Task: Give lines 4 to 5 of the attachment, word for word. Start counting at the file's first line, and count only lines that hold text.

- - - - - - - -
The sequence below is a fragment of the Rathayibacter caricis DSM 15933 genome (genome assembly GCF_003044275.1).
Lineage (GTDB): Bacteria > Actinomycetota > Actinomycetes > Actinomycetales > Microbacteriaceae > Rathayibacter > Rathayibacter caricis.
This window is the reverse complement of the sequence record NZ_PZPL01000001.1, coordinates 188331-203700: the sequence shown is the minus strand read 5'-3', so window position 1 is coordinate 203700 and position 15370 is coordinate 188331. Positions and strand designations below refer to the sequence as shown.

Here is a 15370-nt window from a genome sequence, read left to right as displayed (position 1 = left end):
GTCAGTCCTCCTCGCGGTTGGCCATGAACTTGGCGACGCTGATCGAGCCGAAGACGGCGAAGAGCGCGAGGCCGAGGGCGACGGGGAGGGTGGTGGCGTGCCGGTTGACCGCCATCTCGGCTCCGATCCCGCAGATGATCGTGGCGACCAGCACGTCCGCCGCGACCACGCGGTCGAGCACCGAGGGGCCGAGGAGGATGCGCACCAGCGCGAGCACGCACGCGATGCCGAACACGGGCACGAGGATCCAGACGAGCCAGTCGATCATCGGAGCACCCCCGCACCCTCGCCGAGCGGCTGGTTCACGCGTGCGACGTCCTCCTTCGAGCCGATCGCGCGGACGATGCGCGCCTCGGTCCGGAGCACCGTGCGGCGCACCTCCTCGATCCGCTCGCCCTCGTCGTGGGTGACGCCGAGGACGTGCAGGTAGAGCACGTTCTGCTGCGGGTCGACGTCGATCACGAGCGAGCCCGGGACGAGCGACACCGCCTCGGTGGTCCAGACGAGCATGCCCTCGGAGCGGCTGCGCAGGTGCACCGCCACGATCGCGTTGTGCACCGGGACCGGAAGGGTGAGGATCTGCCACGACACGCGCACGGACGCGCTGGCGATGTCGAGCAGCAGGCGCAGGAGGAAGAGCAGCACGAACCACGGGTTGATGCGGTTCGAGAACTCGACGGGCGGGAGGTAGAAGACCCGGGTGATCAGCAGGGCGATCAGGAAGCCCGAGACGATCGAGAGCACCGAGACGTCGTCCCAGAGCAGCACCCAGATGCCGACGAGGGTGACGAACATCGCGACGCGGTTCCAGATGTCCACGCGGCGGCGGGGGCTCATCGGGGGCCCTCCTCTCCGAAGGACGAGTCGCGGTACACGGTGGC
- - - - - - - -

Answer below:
Here is a 15370-nt window from a genome sequence, read left to right as displayed (position 1 = left end):
GTCAGTCCTCCTCGCGGTTGGCCATGAACTTGGCGACGCTGATCGAGCCGAAGACGGCGAAGAGCGCGAGGCCGAGGGCGACGGGGAGGGTGGTGGCGTGCCGGTTGACCGCCATCTCGGCTCCGATCCCGCAGATGATCGTGGCGACCAGCACGTCCGCCGCGACCACGCGGTCGAGCACCGAGGGGCCGAGGAGGATGCGCACCAGCGCGAGCACGCACGCGATGCCGAACACGGGCACGAGGATCCAGACGAGCCAGTCGATCATCGGAGCACCCCCGCACCCTCGCCGAGCGGCTGGTTCACGCGTGCGACGTCCTCCTTCGAGCCGATCGCGCGGACGATGCGCGCCTCGGTCCGGAGCACCGTGCGGCGCACCTCCTCGATCCGCTCGCCCTCGTCGTGGGTGACGCCGAGGACGTGCAGGTAGAGCACGTTCTGCTGCGGGTCGACGTCGATCACGAGCGAGCCCGGGACGAGCGACACCGCCTCGGTGGTCCAGACGAGCATGCCCTCGGAGCGGCTGCGCAGGTGCACCGCCACGATCGCGTTGTGCACCGGGACCGGAAGGGTGAGGATCTGCCACGACACGCGCACGGACGCGCTGGCGATGTCGAGCAGCAGGCGCAGGAGGAAGAGCAGCACGAACCACGGGTTGATGCGGTTCGAGAACTCGACGGGCGGGAGGTAGAAGACCCGGGTGATCAGCAGGGCGATCAGGAAGCCCGAGACGATCGAGAGCACCGAGACGTCGTCCCAGAGCAGCACCCAGATGCCGACGAGGGTGACGAACATCGCGACGCGGTTCCAGATGTCCACGCGGCGGCGGGGGCTCATCGGGGGCCCTCCTCTCCGAAGGACGAGTCGCGGTACACGGTGGC